In an age of Isis and Russian revanchism, May also emphasised the UK’s “unique intelligence capabilities” which would help to keep “people in Europe safe from terrorism”. She added: “At a time when there is growing concern about European security, Britain’s servicemen and women, based in European countries including Estonia, Poland and Romania, will continue to do their duty. We are leaving the European Union, but we are not leaving Europe.”

The EU’s defining political objective is to ensure that others do not follow the UK out of the club. The rise of nationalists such as Marine Le Pen, Alternative für Deutschland and the Dutch Partij voor de Vrijheid (Party for Freedom) has made Europe less, rather than more, amenable to British demands. In this hazardous climate, the UK cannot be seen to enjoy a cost-free Brexit.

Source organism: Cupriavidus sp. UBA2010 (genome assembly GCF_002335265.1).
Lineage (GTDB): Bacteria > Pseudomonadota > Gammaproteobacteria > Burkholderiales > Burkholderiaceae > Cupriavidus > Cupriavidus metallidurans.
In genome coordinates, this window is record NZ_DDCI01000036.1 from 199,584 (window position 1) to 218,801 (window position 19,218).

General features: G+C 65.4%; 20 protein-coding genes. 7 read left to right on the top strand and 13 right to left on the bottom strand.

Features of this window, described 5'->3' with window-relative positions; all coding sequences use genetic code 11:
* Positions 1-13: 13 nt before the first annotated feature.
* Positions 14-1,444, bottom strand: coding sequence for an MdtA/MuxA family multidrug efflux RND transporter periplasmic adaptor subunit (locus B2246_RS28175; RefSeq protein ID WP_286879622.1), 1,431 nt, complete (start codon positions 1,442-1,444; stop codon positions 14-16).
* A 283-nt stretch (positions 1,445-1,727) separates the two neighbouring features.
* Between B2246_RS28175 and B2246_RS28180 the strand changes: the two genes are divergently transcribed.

May’s wager is that the price will not be excessive. She warned that a “punitive deal that punishes Britain” would be “an act of calamitous self-harm”. But as Greece can testify, economic self-interest does not always trump politics.

Unlike David Cameron, however, who merely stated that he “ruled nothing out” during his EU renegotiation, May signalled that she was prepared to walk away. “No deal for Britain is better than a bad deal for Britain,” she declared. Such an outcome would prove economically calamitous for the UK, forcing it to accept punitively high tariffs. But in this face-off, May’s gamble is that Brussels will blink first.

George Eaton is political editor of the New Statesman.